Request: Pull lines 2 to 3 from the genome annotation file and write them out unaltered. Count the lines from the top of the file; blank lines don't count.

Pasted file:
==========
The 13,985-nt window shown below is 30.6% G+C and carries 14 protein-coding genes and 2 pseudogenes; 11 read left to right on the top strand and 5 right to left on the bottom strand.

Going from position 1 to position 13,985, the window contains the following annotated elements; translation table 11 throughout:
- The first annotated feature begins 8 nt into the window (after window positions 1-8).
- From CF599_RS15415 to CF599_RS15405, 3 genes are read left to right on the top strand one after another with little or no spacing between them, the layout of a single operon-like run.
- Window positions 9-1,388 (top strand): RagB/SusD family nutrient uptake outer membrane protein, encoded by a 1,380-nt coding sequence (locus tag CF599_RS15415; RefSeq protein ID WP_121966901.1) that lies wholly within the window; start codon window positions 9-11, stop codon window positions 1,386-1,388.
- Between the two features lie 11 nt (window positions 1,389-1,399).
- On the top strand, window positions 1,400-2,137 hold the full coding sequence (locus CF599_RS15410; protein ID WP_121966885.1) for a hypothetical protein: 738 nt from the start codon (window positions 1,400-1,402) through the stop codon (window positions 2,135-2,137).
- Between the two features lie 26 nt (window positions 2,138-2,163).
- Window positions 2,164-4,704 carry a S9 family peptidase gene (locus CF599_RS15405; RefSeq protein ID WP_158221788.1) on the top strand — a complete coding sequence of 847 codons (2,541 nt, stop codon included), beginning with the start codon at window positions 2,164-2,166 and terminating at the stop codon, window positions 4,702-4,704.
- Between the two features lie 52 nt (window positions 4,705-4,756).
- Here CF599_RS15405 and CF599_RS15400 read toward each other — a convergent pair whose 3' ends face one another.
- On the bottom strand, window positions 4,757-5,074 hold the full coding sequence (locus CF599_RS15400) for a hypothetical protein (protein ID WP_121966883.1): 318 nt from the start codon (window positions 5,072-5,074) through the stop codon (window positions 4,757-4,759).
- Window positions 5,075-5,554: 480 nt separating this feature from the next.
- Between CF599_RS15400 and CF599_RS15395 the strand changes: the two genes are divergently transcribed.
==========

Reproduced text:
Going from position 1 to position 13,985, the window contains the following annotated elements; translation table 11 throughout:
- The first annotated feature begins 8 nt into the window (after window positions 1-8).